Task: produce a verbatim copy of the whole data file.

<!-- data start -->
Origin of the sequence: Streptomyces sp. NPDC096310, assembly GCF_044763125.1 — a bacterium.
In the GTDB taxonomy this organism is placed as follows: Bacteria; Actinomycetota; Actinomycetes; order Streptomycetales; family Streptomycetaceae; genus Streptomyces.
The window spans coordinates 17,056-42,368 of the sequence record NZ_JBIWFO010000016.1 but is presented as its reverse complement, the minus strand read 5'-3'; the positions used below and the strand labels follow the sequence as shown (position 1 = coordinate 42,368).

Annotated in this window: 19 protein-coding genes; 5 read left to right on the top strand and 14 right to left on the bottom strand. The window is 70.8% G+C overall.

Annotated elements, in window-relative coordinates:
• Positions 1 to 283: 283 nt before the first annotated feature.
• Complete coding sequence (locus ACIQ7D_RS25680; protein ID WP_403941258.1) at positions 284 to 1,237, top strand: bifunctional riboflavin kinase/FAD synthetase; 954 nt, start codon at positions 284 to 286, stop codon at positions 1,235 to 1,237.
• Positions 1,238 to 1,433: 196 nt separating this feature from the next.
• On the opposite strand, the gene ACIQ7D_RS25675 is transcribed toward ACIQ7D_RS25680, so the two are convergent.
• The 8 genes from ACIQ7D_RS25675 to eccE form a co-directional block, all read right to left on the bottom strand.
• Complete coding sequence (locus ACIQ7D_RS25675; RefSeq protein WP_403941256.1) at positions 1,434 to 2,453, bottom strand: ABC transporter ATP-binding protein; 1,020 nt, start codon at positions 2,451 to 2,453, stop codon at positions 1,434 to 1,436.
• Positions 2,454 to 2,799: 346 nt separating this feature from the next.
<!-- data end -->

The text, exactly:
Origin of the sequence: Streptomyces sp. NPDC096310, assembly GCF_044763125.1 — a bacterium.
In the GTDB taxonomy this organism is placed as follows: Bacteria; Actinomycetota; Actinomycetes; order Streptomycetales; family Streptomycetaceae; genus Streptomyces.
The window spans coordinates 17,056-42,368 of the sequence record NZ_JBIWFO010000016.1 but is presented as its reverse complement, the minus strand read 5'-3'; the positions used below and the strand labels follow the sequence as shown (position 1 = coordinate 42,368).

Annotated in this window: 19 protein-coding genes; 5 read left to right on the top strand and 14 right to left on the bottom strand. The window is 70.8% G+C overall.

Annotated elements, in window-relative coordinates:
• Positions 1 to 283: 283 nt before the first annotated feature.
• Complete coding sequence (locus ACIQ7D_RS25680; protein ID WP_403941258.1) at positions 284 to 1,237, top strand: bifunctional riboflavin kinase/FAD synthetase; 954 nt, start codon at positions 284 to 286, stop codon at positions 1,235 to 1,237.
• Positions 1,238 to 1,433: 196 nt separating this feature from the next.
• On the opposite strand, the gene ACIQ7D_RS25675 is transcribed toward ACIQ7D_RS25680, so the two are convergent.
• The 8 genes from ACIQ7D_RS25675 to eccE form a co-directional block, all read right to left on the bottom strand.
• Complete coding sequence (locus ACIQ7D_RS25675; RefSeq protein WP_403941256.1) at positions 1,434 to 2,453, bottom strand: ABC transporter ATP-binding protein; 1,020 nt, start codon at positions 2,451 to 2,453, stop codon at positions 1,434 to 1,436.
• Positions 2,454 to 2,799: 346 nt separating this feature from the next.